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verb (used without object), hob·bled, hob·bling.
  1. to walk lamely; limp.
  2. to proceed irregularly and haltingly: His verses hobble with their faulty meters.
verb (used with object), hob·bled, hob·bling.
  1. to cause to limp: His tight shoes hobbled him.
  2. to fasten together the legs of (a horse, mule, etc.) by short lengths of rope to prevent free motion.
  3. to impede; hamper the progress of.
  1. an act of hobbling; an uneven, halting gait; a limp.
  2. a rope, strap, etc., used to hobble an animal.
  3. hobbles, a leg harness for controlling the gait of a pacer.
  4. Archaic. an awkward or difficult situation.

Origin of hobble

1300–50; Middle English hobelen, apparently akin to hob protuberance, uneven ground, and to Dutch hobbelen, German hoppeln to jolt
Related formshob·bler, nounun·hob·bled, adjectiveun·hob·bling, adjective

Synonyms for hobble

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Antonyms for hobble

Dictionary.com Unabridged Based on the Random House Unabridged Dictionary, © Random House, Inc. 2019

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British Dictionary definitions for hobble


  1. (intr) to walk with a lame awkward movement
  2. (tr) to fetter the legs of (a horse) in order to restrict movement
  3. to progress unevenly or with difficulty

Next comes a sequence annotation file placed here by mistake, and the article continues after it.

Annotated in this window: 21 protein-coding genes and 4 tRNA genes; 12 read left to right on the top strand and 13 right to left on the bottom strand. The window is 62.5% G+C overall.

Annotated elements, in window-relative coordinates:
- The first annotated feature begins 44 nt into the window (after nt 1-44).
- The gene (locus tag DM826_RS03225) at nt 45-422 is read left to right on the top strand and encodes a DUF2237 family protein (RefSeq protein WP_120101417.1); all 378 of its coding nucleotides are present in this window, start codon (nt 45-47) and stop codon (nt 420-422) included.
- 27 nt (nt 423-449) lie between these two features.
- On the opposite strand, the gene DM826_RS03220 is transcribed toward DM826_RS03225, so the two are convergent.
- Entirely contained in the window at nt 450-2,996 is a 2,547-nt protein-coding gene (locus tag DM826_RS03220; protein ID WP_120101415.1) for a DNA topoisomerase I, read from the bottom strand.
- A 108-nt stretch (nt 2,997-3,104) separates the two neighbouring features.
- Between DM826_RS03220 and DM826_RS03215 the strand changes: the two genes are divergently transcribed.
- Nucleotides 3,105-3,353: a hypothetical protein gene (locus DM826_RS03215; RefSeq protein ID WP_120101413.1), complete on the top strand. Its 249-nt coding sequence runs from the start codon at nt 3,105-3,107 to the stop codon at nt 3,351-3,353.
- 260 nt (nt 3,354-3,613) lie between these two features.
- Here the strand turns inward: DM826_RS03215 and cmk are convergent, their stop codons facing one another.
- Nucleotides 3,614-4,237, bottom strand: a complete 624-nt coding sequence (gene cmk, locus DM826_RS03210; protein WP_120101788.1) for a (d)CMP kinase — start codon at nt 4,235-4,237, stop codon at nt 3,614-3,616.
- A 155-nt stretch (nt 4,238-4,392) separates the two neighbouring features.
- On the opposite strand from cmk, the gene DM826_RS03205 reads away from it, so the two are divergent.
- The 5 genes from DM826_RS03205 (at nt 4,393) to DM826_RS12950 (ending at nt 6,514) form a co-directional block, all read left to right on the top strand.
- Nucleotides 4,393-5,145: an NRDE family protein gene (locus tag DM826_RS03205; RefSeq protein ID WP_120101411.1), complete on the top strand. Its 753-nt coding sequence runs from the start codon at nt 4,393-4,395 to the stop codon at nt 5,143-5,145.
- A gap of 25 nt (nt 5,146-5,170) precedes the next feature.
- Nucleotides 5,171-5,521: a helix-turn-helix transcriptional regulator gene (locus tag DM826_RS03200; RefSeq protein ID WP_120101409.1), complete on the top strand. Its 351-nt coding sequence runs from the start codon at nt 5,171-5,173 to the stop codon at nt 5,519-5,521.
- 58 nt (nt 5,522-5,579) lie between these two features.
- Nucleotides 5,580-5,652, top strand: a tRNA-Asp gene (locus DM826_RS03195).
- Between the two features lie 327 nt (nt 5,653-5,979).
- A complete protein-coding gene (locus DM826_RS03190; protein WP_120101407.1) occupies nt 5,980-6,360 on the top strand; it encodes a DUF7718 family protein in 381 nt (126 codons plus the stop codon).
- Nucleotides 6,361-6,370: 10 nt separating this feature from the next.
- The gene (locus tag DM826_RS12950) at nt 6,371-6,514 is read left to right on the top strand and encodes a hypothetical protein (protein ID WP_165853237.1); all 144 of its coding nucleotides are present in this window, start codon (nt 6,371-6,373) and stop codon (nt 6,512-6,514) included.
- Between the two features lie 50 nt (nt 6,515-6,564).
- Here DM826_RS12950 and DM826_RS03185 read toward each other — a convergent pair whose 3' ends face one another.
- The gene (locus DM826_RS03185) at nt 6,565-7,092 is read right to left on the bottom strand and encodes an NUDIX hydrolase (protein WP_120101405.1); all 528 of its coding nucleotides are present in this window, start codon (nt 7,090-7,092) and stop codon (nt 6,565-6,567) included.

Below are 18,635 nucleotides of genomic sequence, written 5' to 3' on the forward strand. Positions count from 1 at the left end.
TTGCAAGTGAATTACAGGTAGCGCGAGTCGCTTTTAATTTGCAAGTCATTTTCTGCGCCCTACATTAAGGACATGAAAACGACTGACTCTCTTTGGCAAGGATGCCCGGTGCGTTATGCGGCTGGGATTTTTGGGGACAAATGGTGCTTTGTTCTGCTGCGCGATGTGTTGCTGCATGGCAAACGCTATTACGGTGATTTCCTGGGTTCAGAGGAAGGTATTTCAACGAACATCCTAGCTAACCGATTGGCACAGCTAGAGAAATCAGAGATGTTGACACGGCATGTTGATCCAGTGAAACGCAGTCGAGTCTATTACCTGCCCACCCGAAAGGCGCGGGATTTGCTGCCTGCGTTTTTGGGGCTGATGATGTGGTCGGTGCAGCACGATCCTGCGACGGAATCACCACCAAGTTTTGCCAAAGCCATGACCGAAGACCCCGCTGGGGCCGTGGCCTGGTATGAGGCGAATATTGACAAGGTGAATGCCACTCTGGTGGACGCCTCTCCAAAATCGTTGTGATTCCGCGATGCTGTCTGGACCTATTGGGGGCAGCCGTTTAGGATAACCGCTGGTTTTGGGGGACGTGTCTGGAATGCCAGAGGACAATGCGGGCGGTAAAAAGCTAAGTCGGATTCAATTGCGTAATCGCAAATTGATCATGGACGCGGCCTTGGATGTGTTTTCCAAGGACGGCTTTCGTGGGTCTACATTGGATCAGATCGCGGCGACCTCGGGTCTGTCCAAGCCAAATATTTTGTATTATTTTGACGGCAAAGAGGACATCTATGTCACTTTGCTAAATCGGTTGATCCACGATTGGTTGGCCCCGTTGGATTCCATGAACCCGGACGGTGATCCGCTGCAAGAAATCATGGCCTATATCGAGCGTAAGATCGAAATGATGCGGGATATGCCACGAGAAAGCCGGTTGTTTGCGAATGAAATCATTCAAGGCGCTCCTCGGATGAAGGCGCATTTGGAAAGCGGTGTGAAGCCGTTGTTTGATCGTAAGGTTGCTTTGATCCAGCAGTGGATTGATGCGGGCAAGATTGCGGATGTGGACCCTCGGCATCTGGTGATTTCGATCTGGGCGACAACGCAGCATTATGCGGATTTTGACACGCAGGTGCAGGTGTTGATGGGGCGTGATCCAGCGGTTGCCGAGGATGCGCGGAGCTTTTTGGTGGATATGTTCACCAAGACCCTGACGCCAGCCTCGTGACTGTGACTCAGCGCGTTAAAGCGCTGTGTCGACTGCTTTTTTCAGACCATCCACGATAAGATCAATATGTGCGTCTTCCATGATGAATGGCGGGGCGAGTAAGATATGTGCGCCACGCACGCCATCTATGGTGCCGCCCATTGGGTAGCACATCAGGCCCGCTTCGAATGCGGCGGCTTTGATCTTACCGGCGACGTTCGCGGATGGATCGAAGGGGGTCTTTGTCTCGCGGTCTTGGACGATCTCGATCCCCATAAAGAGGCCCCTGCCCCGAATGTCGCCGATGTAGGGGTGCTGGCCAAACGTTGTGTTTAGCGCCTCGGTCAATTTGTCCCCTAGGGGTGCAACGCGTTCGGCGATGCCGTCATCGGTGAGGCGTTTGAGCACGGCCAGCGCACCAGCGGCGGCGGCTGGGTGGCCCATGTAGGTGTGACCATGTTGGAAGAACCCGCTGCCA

4. (tr) to hamper or restrict (the actions or scope of a person, organization, etc)
  1. a strap, rope, etc, used to hobble a horse
  2. a limping gait
  3. British dialect a difficult or embarrassing situation
  4. a castrated ferret
Also (for senses 2, 5): hopple
Derived Formshobbler, noun

Word Origin for hobble

C14: probably from Low German; compare Flemish hoppelen, Middle Dutch hobbelen to stammer
Collins English Dictionary - Complete & Unabridged 2012 Digital Edition © William Collins Sons & Co. Ltd. 1979, 1986 © HarperCollins Publishers 1998, 2000, 2003, 2005, 2006, 2007, 2009, 2012

Word Origin and History for hobble

c.1300, hoblen "to rock back and forth, toss up and down," probably related to its Dutch cognate hobbelen (which, however, is not recorded before late 15c.).

Meaning "to walk lamely" is from c.1400. Transitive sense of "tie the legs (of an animal)" first recorded 1831, probably an alteration of 16c. hopple, cognate with Flemish hoppelen "to rock, jump," which also is related to Dutch hobbelen. Sense of "hamper, hinder" is c.1870. Related: Hobbled; hobbling. The noun is 1727, from the verb.

Online Etymology Dictionary, © 2010 Douglas Harper